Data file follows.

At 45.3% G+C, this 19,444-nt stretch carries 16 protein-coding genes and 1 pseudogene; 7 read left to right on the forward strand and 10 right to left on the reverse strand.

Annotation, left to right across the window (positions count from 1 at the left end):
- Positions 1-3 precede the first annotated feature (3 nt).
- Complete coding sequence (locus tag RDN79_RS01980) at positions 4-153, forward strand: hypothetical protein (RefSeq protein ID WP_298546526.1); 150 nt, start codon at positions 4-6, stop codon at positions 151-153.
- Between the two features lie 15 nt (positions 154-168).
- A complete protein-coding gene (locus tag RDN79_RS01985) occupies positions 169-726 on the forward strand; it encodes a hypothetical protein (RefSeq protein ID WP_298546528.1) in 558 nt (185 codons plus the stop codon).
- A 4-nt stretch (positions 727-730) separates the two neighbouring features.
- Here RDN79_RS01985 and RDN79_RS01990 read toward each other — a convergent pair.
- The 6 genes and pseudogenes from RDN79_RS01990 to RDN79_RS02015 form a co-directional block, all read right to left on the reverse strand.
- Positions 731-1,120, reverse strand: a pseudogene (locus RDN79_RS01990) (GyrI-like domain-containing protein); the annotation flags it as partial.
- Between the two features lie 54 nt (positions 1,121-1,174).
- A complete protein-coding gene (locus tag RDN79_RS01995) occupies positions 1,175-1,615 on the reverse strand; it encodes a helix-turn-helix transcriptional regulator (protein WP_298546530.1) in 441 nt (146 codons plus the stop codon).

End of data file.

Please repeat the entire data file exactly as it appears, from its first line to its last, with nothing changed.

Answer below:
At 45.3% G+C, this 19,444-nt stretch carries 16 protein-coding genes and 1 pseudogene; 7 read left to right on the forward strand and 10 right to left on the reverse strand.

Annotation, left to right across the window (positions count from 1 at the left end):
- Positions 1-3 precede the first annotated feature (3 nt).
- Complete coding sequence (locus tag RDN79_RS01980) at positions 4-153, forward strand: hypothetical protein (RefSeq protein ID WP_298546526.1); 150 nt, start codon at positions 4-6, stop codon at positions 151-153.
- Between the two features lie 15 nt (positions 154-168).
- A complete protein-coding gene (locus tag RDN79_RS01985) occupies positions 169-726 on the forward strand; it encodes a hypothetical protein (RefSeq protein ID WP_298546528.1) in 558 nt (185 codons plus the stop codon).
- A 4-nt stretch (positions 727-730) separates the two neighbouring features.
- Here RDN79_RS01985 and RDN79_RS01990 read toward each other — a convergent pair.
- The 6 genes and pseudogenes from RDN79_RS01990 to RDN79_RS02015 form a co-directional block, all read right to left on the reverse strand.
- Positions 731-1,120, reverse strand: a pseudogene (locus RDN79_RS01990) (GyrI-like domain-containing protein); the annotation flags it as partial.
- Between the two features lie 54 nt (positions 1,121-1,174).
- A complete protein-coding gene (locus tag RDN79_RS01995) occupies positions 1,175-1,615 on the reverse strand; it encodes a helix-turn-helix transcriptional regulator (protein WP_298546530.1) in 441 nt (146 codons plus the stop codon).